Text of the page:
Mars, though fading rapidly, is still brilliant. It’s that bright orange star out all night. Saturn arrives at its closest to Earth for the entire year this coming week, far to the lower left of Mars. And Jupiter, though its days of visibility are now numbered, keeps blazing in the west at nightfall as the night’s very brightest star.
This Saturday night, May 10, we’ll do a special skywatching session right after sunset on the Walkway over the Hudson to observe this planet extravaganza, stretched across the heavens like a string of pearls. We’ll have telescopes set up, too. The cloud date is Sunday, the 11th.
And now, suddenly, on top of all that, comes the real possibility of a brand-new meteor shower. It could be the best of our lives.
Perhaps you saw the amazing Leonid shower in the wee predawn hours of November 18, 2001, just two months after the 9/11 tragedy. We had perfectly clear skies, and six brilliant green shooting stars materialized each minute, nearly all of which left behind long lingering trails like Cheshire Cat smiles. That was our region’s best meteor display of the past century.
But now, my favorite meteor expert, Peter Jenniskens, predicts a rich new meteor shower produced by a previous close approach of a rather faint comet named Linear. He thinks that we’ll get a storm, when meteors literally fill the sky. Other meteor experts are more conservative, but still think that we should see three or four shooting stars each minute, and they could be brilliant. All of this will unfold during a two- or three-hour period.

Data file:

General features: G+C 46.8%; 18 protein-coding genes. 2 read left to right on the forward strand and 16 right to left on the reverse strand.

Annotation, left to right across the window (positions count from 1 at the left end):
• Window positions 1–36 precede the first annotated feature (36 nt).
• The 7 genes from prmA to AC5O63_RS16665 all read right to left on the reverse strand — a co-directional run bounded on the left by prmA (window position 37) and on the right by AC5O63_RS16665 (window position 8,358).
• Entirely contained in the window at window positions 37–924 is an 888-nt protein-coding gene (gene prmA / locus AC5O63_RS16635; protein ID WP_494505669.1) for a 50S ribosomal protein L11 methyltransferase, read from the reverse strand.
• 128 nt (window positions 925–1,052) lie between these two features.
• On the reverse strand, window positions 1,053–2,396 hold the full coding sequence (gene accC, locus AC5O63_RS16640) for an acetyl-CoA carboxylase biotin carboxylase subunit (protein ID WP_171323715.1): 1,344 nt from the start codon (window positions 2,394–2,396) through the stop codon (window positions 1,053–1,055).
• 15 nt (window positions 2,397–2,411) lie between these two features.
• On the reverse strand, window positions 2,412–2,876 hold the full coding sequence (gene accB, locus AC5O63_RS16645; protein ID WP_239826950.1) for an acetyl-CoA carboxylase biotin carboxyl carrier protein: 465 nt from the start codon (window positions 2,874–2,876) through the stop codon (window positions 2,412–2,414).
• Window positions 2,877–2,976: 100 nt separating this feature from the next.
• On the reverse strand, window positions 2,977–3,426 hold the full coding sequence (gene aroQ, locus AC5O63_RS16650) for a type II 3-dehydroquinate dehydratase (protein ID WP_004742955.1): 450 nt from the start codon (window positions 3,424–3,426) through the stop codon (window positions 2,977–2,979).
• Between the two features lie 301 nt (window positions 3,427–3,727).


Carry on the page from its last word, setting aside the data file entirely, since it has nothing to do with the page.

Of all places in the world, the US and southern Canada alone will be well-positioned to see this brief and potentially spectacular shower. It should occur starting around 2 a.m. and last almost until dawn. It’s even on a Friday night – or rather, early Saturday morning. And the Moon will be a harmless crescent, so the sky won’t be spoiled by bright moonlight.
We’ll talk about it again next week. But for now, mark your calendar to set the alarm the night of May 23/24, the early hours of Saturday morning, for 1:45 a.m. This has the potential to be the most exciting celestial event in many years.